Welcome Allan Hudson to my blog. Hello Alan! Shall we have a chat?
Contact Allan via his website: http://www.southbranchscribbler.com
- Please introduce yourself to those reading this blog post.
Thank you for having me as a guest, Mary.
I live on the east coast of Canada with my wife, Gloria. In the city of Dieppe, not far from the Atlantic. Recently retired, I’ve been fortunate to have more time to write my stories and a cooperative partner who knows I’m not ignoring her. I have a wonderful supportive family and I’m so grateful for my readers.
- Has writing always been part of your life and when did you “know” that it was time to start writing your first book? (If you are here as an invite to promo your small business, then please write your own questions and provide relevant photos and links, thank you.)
I’ve always been an avid reader and had an itch to write something. I took some creative writing classes and dabbled in short stories but I started writing later in life. One of my favourite authors started in his fifties and I was inspired by his success. I was the same age so why not? I made a rough simple outline and started writing.
- How difficult was it writing your first book?
There were some true learning curves. There was quite a bit of the early writing that ended in Delete. Reading, seeking advice, referring to my old course notes, the story started slow but eventually took shape. I’m thankful for other authors who were generous with their own experience.
- Have you ever wanted to give up and what stopped you?
There was once. I received a bad review from an author. It wasn’t the bad part that bothered me but it was vicious in it’s delivery, the remarks cutting and hurtful. I quit. I shut down my blog, cancelled all my SM, vowed I would never write again. But I didn’t give up. You’ll find out why in the next question.
- Who is the most supportive of you and your dream to be a writer?
My terrific partner has always been there. Sharing ideas, opinions, listening to me reading, suggestions. During the low period, she pointed out all the good things people were saying, even strangers, about the story, built my confidence back up.
- Anything specific you want to tell your readers?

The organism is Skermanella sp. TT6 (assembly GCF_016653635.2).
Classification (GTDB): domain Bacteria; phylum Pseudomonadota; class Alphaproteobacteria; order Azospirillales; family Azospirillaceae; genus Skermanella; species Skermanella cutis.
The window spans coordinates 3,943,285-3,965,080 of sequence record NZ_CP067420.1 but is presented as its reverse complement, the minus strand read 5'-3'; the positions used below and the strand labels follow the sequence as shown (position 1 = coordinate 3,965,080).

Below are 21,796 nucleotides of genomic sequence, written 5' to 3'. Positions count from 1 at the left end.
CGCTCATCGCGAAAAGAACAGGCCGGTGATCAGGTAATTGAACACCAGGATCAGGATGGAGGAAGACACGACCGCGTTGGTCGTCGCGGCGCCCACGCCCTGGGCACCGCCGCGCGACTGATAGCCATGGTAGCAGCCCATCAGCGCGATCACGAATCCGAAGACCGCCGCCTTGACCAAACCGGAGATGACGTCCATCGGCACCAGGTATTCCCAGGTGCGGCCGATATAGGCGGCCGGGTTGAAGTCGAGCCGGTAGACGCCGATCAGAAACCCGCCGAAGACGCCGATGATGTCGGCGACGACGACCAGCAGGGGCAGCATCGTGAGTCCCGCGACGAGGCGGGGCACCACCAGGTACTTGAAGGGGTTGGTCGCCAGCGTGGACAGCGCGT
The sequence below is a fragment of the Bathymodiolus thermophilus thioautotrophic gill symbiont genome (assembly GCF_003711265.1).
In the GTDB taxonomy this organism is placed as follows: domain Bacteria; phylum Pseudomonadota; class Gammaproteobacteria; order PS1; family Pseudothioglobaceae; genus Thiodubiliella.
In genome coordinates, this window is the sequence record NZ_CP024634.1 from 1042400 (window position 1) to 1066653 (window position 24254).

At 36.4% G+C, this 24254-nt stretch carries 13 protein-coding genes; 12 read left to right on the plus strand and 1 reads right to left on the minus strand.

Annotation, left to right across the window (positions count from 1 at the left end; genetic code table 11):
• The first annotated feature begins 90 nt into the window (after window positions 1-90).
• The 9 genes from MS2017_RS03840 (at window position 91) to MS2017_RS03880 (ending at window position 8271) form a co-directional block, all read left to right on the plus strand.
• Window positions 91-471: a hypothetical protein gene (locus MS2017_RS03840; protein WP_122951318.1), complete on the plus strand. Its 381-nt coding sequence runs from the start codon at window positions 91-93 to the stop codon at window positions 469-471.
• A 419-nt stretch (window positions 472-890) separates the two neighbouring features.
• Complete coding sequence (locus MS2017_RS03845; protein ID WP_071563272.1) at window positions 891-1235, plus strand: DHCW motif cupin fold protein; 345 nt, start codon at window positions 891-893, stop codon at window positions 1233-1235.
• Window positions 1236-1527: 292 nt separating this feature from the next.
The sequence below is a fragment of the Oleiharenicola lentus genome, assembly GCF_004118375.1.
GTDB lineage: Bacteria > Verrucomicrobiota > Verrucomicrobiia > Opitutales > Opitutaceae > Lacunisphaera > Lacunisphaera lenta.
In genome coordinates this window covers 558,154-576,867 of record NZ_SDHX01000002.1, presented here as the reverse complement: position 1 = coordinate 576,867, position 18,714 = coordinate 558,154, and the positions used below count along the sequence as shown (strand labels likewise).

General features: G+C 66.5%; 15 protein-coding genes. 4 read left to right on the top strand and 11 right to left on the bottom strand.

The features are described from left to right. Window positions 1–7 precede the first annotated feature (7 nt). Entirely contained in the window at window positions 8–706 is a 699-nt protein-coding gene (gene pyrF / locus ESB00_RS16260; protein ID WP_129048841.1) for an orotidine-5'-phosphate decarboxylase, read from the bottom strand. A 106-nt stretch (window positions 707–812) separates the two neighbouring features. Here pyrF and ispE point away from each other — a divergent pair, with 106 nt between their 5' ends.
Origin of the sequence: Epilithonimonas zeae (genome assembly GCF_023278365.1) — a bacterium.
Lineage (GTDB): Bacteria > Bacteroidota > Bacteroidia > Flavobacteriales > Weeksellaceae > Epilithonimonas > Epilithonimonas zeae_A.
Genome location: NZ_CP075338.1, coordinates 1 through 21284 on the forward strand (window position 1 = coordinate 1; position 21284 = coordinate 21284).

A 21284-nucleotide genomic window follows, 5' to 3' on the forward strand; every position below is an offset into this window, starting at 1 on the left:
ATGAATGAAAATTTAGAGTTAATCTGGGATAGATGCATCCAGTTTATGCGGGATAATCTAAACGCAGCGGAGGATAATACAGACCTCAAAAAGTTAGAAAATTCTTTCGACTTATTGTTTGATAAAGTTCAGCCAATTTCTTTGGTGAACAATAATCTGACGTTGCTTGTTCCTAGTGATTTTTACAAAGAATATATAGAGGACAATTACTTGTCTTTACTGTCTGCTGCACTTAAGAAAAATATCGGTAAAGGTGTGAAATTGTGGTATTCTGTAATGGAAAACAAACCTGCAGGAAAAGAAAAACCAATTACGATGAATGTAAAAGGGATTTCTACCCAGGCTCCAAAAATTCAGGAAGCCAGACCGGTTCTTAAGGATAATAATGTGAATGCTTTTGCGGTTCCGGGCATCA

The most important thing I want to say is a huge thank you. Thanks for reading my stories, for the nice reviews and comments and your support.
- What is the best advice given to you (book or otherwise), and by whom?
One of the comments made by best-selling author, Michael Connelly, was to write every day, even if only for fifteen minutes. It’s been my mantra when I don’t feel like writing but need to get words on paper.
- What is your target audience and what aspect of your writing do you feel targets that audience?
My favourite genre has always been thriller, action & adventure and most of my stories fall into this category. I have a series of vigilantes, taking the law in their own hands and another of a cop who discovers crimes too close to home. I also enjoy historical fiction, especially during World War II in which my newest release takes place in 1941.
- Did the cover evolve the same way, or did you work with someone to make it come together for you?
The cover for Iron Spear was designed by Donna Dean out of Vancouver and she did a wonderful job in providing the mysterious image on the cover. We shared ideas and felt this one fit best.
- What are you working on now? Can we get a peek, an excerpt?
I am working on Vol. 2 of the Alexanders. 1921 – 1930. The first Volume was highly successful and my readers have been asking for more. I expect to complete it by Spring, ’23.
Holding a cup of coffee in his hand, he gazes at his reflection in the window. Even though people back home in Scotland told him he has his father’s eyes, his narrow face, firm chin and straight hair remind him of his mother. It also reminds him of the woman he spied briefly at the pier in Halifax several weeks ago when he saw his sister, Lilly, and her husband, Ivan, off on their trip back to Scotland to visit their family. He only saw the lady’s profile before she turned away. For the few moments he watched her, she reminded him of his mother. The stylish hat was pulled down low over her brow. The woman had a familiar gait he could’ve sworn he’d seen before, the way her hips swayed, the lopsided walk similar to his mother’s from when she broke her ankle as a teenager. But it was impossible to be her. Or was it?
Dominic’s mother disappeared eight years ago. Left her family behind and moved away with a stranger he has yet to figure out who he was. So much grief had passed in the years after her husband died in a boating accident and left her with seven children and no money. She had to leave the five oldest children with other relatives and it broke her heart. Dominic went to stay with his bachelor uncle, Duff.
- Any last words before we wrap things up?
Only another thank you, Mary, for your continuous and generous support.